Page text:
1. Prove that there are uncountably many intervals $(a,b)$ in $\mathbb{R}, a\neq b$.
  2. Assume $X$ be an uncountable family of intervals. Show that there exists at least two intervals in this family that overlap.

First was not difficult. I used the arguments similar to Cantor's Diagonal Argument (used to show $\mathbb{R}$ is uncountable.)

My attempt for 2: Assume $X$ be an uncountable family of pairwise disjoint intervals, i.e. $(a_i,b_i) \cap (a_j,b_j) = \emptyset, \quad \forall i\neq j\in I$. We know there exists a rational number in each of these intervals. This implies there are uncountably many rational numbers. Contradiction, since $\mathbb{Q}$ is countable. Thus, $X$ must have at least two intervals that overlap. $\blacksquare$

Is there any problem with this reasoning?

  • 1
    $\begingroup$ First is a consequence of $(a,b)\mapsto b-a$ being a surjection. $\endgroup$
    – Git Gud
    Sep 29, 2013 at 11:33
  • $\begingroup$ So would it be wrong to argue the way I did? $\endgroup$
    – math
    Sep 29, 2013 at 11:35
  • $\begingroup$ Probably not, but it seems to me too complicated to prove what you want to prove. $\endgroup$
    – Git Gud
    Sep 29, 2013 at 11:36
  • 2
    $\begingroup$ Looks fine to me. What about the argument made you feel uncertain? $\endgroup$ Sep 29, 2013 at 11:38
  • $\begingroup$ @Callus, are you asking me or Git Gud? $\endgroup$
    – math
    Sep 29, 2013 at 11:45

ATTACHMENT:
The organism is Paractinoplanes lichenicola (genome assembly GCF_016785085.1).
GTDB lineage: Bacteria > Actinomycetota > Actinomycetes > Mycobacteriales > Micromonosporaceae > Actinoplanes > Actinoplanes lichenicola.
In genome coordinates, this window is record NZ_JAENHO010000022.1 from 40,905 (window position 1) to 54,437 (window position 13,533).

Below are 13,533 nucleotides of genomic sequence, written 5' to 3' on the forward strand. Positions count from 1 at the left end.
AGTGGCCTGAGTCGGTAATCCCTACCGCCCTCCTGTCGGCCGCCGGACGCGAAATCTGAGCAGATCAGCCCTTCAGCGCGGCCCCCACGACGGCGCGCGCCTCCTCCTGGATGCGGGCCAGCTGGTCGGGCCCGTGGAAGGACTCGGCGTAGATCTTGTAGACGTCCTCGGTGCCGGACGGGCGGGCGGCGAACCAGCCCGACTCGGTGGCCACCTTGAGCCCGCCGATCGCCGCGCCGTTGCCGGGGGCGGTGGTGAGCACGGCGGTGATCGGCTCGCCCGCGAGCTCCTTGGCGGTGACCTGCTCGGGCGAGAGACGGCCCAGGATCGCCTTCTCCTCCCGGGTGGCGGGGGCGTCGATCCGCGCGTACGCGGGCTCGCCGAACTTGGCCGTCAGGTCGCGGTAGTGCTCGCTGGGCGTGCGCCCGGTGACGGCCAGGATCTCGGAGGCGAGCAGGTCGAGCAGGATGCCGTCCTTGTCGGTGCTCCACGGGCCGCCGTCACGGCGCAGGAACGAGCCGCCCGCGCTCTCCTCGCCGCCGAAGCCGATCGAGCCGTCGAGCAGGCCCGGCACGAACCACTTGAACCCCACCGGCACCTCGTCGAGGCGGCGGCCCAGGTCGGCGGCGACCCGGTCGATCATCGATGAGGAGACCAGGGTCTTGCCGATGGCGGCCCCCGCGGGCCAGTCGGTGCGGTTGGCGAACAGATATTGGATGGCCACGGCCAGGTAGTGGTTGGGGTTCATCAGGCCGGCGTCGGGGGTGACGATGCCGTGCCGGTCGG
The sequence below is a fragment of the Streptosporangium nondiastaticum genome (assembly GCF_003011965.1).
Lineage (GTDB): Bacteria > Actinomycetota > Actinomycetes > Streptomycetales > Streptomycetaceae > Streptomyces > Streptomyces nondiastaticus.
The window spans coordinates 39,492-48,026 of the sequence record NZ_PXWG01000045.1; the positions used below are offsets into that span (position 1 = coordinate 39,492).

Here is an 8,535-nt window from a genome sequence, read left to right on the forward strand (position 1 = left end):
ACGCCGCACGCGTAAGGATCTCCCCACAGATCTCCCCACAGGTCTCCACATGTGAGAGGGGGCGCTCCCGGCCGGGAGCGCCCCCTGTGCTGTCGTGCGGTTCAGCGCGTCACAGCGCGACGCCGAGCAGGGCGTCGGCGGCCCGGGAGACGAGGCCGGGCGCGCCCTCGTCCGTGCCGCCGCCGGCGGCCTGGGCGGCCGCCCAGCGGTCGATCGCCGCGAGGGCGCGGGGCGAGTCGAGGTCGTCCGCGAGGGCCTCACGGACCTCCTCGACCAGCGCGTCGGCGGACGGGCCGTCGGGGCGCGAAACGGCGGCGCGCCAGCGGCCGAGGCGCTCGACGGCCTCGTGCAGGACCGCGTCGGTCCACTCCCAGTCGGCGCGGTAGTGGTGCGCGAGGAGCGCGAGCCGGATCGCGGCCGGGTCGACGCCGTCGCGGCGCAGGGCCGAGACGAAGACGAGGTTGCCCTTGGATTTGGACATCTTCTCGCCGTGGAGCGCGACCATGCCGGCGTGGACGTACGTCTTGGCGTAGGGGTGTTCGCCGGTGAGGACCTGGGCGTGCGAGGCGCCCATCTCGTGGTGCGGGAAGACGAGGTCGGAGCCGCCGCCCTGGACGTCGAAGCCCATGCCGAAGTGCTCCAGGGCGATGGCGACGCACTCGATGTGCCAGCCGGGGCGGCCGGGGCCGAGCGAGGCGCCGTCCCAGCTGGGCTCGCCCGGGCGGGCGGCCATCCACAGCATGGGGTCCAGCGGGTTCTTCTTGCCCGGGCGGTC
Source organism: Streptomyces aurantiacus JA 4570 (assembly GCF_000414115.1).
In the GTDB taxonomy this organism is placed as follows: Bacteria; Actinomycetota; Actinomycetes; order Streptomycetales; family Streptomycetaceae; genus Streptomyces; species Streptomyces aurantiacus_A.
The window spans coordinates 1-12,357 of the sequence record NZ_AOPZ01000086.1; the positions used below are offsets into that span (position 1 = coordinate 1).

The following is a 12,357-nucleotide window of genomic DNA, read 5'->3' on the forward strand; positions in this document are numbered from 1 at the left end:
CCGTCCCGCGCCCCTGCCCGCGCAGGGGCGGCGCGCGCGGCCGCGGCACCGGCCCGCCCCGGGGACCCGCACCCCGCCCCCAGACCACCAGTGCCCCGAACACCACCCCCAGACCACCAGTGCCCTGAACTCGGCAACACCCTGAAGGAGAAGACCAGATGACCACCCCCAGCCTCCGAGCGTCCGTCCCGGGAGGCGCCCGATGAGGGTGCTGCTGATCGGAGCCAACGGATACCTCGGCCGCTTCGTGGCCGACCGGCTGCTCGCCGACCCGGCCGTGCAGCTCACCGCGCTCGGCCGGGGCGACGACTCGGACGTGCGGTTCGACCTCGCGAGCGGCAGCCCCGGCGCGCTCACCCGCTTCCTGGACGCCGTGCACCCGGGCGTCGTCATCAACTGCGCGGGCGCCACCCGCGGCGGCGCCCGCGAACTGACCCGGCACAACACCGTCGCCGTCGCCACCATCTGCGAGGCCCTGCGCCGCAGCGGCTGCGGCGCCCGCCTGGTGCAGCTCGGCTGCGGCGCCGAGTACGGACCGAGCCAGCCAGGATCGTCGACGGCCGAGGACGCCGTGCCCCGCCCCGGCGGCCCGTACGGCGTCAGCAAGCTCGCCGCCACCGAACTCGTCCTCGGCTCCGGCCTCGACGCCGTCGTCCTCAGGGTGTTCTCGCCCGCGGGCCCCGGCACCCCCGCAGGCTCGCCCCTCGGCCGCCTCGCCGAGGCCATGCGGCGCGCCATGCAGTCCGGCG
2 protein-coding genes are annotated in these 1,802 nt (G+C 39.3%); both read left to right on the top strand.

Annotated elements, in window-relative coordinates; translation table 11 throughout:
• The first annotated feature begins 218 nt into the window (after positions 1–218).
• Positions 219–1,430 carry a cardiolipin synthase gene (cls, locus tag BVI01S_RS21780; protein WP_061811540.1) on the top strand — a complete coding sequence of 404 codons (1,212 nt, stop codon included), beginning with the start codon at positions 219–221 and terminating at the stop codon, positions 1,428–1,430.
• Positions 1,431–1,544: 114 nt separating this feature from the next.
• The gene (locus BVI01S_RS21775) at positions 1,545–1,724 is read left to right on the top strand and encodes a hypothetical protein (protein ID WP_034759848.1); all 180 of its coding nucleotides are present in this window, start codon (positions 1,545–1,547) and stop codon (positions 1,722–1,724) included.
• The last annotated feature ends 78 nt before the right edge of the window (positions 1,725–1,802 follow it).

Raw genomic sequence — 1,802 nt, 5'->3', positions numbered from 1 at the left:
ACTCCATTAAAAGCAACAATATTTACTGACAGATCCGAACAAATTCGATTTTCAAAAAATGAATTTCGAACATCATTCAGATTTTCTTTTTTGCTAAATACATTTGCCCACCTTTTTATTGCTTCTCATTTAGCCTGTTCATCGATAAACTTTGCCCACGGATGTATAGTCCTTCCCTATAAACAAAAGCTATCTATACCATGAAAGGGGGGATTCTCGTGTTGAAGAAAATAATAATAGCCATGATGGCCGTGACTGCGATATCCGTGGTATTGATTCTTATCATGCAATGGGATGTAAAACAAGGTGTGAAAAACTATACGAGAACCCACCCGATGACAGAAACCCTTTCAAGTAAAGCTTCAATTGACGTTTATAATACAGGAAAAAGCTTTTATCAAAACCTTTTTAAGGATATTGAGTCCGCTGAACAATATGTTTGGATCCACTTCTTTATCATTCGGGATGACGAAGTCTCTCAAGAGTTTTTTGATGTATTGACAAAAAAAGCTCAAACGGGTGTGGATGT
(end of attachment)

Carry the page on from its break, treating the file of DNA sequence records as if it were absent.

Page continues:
1 Answer 1


Nope, no problems.

For (1), you certainly could use a diagonal argument directly to prove that there is no surjection from $\mathbb{N}$ onto the set of intervals, or as Git Gud points out you could instead use the existence of a surjection from the set of intervals to $\mathbb{R}$ and then appeal to the nonexistence of a surjection $\mathbb{N} \to \mathbb{R}$. It is common to use Cantor's theorem on the uncountability of the reals as a "black box" in this way.

Your proof for (2) is perfectly fine. You could also get the contradiction by showing that $X$ is countable after all, rather than by showing that $\mathbb{Q}$ is uncountable, but this choice is just a matter of taste.

  • 1
    $\begingroup$ For 1), why not just say that $(0,x)$ is an interval for any $x>0$, giving us directly an injection of $\mathbb R^+$ into the set of intervals? (Even simpler than the route with surjections.) $\endgroup$ Sep 29, 2013 at 16:45
  • $\begingroup$ @Andres Yes, I guess that would be simpler. However if we take countability to be defined in terms of the existence of surjections then Git Gud's method translates into a shorter formal proof, I think. $\endgroup$ Sep 29, 2013 at 16:52
  • $\begingroup$ A third method would simply use the surjection from intervals to reals given by $(a,b) \mapsto a$. $\endgroup$ Sep 29, 2013 at 16:53
  • $\begingroup$ Isn't the second proof is contrapositive instead, and the one by the OP is by contradiction? :-) $\endgroup$
    – Asaf Karagila
    Sep 29, 2013 at 17:14
  • $\begingroup$ @Asaf I think that depends on whether or not it starts with "let $X$ be an uncountable family of pairwise disjoint intervals" like the OP's proof does. $\endgroup$ Sep 29, 2013 at 17:18

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